Anne Frank writing at her desk at home at the Merwedeplein, 1941The Secret Annex contains the collected diary entries that Anne Frank wrote between June 12, 1942 and August 1, 1944. The diary offers a window on the thoughts and feelings of an ordinary pubescent girl, living in an extraordinary situation: together with her parents and sister, one other family with a son her own age, and an elderly dentist, she spent more than 2 years living in hiding, invisible to the outside world, hoping to escape the inhumane fate that the Nazis had devised for Jews. Anne Frank describes, often humorously, sometimes touchingly, her sympathies and antipathies, her anxieties, her plans for the future, the events in the Secret Annex and her artificially restricted view of events in the rest of the world. The hiders had to depend on a small group of loyal helpers who provided them with food and other necessities, with information about the war's progress, and who also offered indispensable distraction, a breath of fresh air from the world outside.
Miep Gies and her husband Jan were part of this small group of helpers. The American author and journalist Alison Leslie Gold helped Miep Gies put her memories to paper, and so in 1987, forty years after the publication of The Secret Annex, the book Anne Frank remembered. The story of the woman who helped to hide the Frank family, was published. The Dutch version followed later that year, with the title Herinneringen aan Anne Frank. Het verhaal van Miep Gies, de steun en toeverlaat van de familie Frank in het Achterhuis. Miep Gies describes the rise of fascism in Europe, the direct impact on daily life of the German occupation of the Netherlands, and the growing impotence in face of the steadily more oppressive measures that made life for Jews increasingly hard. Miep Gies therefore did not hesitate for a second when Otto Frank asked her to help his family in their plans to go into hiding in the rear annex of his office premises at Prinsengracht 263 in Amsterdam, where Miep Gies had been working for him as a secretary since 1933.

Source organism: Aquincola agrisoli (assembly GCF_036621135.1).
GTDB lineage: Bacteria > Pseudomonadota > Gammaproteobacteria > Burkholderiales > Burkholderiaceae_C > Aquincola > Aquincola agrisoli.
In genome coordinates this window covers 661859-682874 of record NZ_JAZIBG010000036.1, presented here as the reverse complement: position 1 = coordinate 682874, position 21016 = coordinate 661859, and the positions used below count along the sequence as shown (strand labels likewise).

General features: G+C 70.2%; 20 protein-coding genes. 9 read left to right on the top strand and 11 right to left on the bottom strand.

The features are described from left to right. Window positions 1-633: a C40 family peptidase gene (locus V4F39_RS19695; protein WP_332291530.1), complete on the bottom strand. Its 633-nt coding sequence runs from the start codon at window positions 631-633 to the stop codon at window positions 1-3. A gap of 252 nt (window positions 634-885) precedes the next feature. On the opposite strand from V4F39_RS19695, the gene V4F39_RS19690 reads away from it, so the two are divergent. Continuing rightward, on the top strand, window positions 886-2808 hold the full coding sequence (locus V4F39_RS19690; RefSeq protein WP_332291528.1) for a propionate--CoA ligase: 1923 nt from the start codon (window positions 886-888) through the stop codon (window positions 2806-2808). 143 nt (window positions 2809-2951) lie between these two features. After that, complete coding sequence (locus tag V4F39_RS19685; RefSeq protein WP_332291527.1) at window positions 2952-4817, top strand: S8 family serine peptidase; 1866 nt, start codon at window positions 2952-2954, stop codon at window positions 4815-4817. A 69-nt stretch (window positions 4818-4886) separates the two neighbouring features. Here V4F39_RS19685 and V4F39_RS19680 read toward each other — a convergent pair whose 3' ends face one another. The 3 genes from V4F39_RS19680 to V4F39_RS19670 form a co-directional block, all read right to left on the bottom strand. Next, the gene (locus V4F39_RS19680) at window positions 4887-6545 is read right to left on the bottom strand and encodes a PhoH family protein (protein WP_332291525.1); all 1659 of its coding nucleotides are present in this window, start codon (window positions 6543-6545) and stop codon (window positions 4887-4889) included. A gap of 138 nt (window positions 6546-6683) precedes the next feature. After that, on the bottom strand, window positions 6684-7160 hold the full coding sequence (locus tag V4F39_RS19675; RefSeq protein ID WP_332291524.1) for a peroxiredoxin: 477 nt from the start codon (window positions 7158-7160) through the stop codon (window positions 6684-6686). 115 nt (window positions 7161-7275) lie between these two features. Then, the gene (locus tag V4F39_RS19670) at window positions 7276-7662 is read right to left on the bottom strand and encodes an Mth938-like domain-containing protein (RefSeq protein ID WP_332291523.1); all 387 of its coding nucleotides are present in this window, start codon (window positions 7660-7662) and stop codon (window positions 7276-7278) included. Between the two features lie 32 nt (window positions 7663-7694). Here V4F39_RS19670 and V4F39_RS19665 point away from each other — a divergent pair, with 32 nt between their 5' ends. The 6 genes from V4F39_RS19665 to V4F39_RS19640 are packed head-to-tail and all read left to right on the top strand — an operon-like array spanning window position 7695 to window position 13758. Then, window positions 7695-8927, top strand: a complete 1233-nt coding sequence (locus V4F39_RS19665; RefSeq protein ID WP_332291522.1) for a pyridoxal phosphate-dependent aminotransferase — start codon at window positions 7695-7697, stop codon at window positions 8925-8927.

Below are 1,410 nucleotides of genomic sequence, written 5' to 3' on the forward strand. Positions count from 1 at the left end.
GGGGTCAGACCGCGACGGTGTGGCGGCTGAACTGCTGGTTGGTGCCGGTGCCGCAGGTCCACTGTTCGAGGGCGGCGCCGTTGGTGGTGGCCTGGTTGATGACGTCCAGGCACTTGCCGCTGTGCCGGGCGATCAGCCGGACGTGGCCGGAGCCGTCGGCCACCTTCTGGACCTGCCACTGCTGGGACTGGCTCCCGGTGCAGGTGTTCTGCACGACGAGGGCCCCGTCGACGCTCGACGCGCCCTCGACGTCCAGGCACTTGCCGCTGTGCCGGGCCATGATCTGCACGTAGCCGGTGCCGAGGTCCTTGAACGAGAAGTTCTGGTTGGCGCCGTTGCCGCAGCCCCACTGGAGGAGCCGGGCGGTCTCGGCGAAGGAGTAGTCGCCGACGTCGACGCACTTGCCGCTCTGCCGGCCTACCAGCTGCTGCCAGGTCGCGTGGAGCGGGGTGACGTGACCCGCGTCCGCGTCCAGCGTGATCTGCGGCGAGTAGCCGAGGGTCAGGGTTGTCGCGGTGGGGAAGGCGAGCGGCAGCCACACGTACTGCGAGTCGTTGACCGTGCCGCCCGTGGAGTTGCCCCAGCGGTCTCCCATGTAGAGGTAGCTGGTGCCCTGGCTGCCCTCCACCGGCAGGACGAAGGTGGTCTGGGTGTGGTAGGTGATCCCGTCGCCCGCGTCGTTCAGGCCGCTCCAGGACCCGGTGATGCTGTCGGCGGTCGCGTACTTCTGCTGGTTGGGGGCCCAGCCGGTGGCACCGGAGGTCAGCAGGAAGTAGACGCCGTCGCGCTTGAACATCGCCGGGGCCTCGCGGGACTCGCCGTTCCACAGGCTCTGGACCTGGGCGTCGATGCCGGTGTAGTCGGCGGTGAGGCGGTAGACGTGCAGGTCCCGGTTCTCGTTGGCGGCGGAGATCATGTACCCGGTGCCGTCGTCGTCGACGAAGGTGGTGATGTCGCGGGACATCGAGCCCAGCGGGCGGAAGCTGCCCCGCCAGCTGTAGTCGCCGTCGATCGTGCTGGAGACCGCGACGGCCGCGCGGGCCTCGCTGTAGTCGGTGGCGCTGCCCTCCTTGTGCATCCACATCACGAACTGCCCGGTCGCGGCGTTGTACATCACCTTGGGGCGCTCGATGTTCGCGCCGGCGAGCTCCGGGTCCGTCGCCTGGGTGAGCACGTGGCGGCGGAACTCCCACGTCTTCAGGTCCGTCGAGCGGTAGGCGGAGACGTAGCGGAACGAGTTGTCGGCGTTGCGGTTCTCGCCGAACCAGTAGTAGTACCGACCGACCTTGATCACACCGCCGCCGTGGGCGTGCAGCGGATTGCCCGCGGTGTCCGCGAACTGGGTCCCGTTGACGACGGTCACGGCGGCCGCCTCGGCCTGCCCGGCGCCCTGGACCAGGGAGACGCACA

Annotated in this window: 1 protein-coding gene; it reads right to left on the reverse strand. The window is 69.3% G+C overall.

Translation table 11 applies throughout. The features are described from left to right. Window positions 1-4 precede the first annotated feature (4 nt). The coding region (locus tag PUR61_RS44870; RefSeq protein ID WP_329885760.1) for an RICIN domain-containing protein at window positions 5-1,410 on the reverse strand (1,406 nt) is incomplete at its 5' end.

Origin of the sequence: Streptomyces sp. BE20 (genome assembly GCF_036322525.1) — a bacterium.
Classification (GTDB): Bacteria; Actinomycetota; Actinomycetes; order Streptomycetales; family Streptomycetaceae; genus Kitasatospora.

Miep Gies at home reading, Juni 2001. Photo: Bettina Flitner.Miep Gies had known the Frank family since 1933, and all those years Otto Frank had been her employer. Miep and Jan were often invited by Otto Frank and his wife Edith to informal Saturday afternoon gatherings, where they also met other friends of the Frank family. In this way, Miep and Jan got to know the family increasingly well. Miep Gies wrote her book with great compassion for the family, while at the same time there was the inevitable distance, due to the simple fact that Miep was a visitor to the Secret Annex, and not an occupant.
The book by Miep Gies complements the diaries of Anne Frank. Anne starts writing at the moment that the family moves to the Secret Annex, and her last entry dates from three days before their betrayal. Miep Gies also describes the period that precedes their going into hiding, and relates the sad fate of the Secret Annex occupants after the betrayal. Looking back after many years, Miep Gies is able to provide a context and an overview that Anne could not, given her position on the inside. Miep Gies also recounts how she presented Anne's writings to her father in the summer of 1945, saying 'This is the legacy of your daughter', and all that happened from then on.
Yet Anne Frank and Miep Gies also write about the same events, situations and people, each from their own perspective. Below you will find a number of excerpts from the books of Anne Frank and Miep Gies that complement one another, thereby creating an even more vivid picture of the past.